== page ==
Especially if your business is a small operation, you might hope that local customers won’t expect you to provide the same extensive accommodations that a multinational corporation could. You might rent a basic commercial space and put up a simple website to start developing your business.
Ignoring the Americans with Disabilities Act (ADA) as it applies to how you accommodate the public could be a very costly mistake. Even the smallest business would benefit from proactively assessing its facilities and amenities for ADA compliance.
The alternative is to wait for an issue to arise, at which point, the issue could cost hundreds of thousands of dollars.
ADA complaints are often very expensive
Perhaps customers have to arrange for their orders on your website, and your retail pages are not compliant with screen reader software that allow individuals with visual impairment to access the internet. Maybe you rented a small retail shop and a visitor alleges that there is no safe way for someone in a wheelchair to access your facilities or use your bathroom.
Even if the party who intends to bring a claim against your business has never actually patronized the company or physically visited your premises, they could file a complaint against you that leads to massive fines. A first-time ADA fine could cost as much as $75,000, and businesses accused of multiple or repeat infractions may have to pay individual fines of as much as $150,000.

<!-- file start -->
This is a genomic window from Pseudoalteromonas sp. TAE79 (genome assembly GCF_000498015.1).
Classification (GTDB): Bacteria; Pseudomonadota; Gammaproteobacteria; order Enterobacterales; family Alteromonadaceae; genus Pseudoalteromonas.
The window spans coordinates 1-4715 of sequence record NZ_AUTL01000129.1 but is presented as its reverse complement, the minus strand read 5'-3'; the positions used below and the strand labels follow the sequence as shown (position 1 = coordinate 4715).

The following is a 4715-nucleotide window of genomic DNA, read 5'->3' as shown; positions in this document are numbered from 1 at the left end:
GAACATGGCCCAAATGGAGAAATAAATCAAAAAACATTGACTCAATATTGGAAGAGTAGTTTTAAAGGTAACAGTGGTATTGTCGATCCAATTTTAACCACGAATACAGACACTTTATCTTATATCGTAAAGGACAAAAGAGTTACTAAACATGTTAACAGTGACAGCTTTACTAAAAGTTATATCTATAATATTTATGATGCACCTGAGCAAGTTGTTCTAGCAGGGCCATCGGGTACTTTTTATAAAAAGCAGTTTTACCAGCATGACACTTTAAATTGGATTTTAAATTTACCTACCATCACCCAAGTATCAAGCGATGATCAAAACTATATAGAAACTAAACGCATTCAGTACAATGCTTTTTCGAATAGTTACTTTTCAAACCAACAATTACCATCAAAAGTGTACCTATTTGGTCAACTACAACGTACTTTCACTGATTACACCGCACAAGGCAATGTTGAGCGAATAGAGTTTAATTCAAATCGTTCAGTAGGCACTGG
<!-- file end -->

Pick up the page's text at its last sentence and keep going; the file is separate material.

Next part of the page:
Those fines will be in addition to whatever legal and court costs the business incurs defending itself and the cost of redoing a website or adding accessible entrances to the building. Instead of waiting for someone to bring a complaint that could lead to a five-figure fine and expensive changes to your company’s facilities or operations, it is often a much safer and more cost-effective solution to identify those changes now and start performing them before allegations arise.
If you can show that your business has been proactive in its attempt to accommodate members of the public, that could deter or help you defend against claims that you violated the ADA in the future. Recognizing that even small businesses could face expensive ADA lawsuits could help entrepreneurs better protect themselves.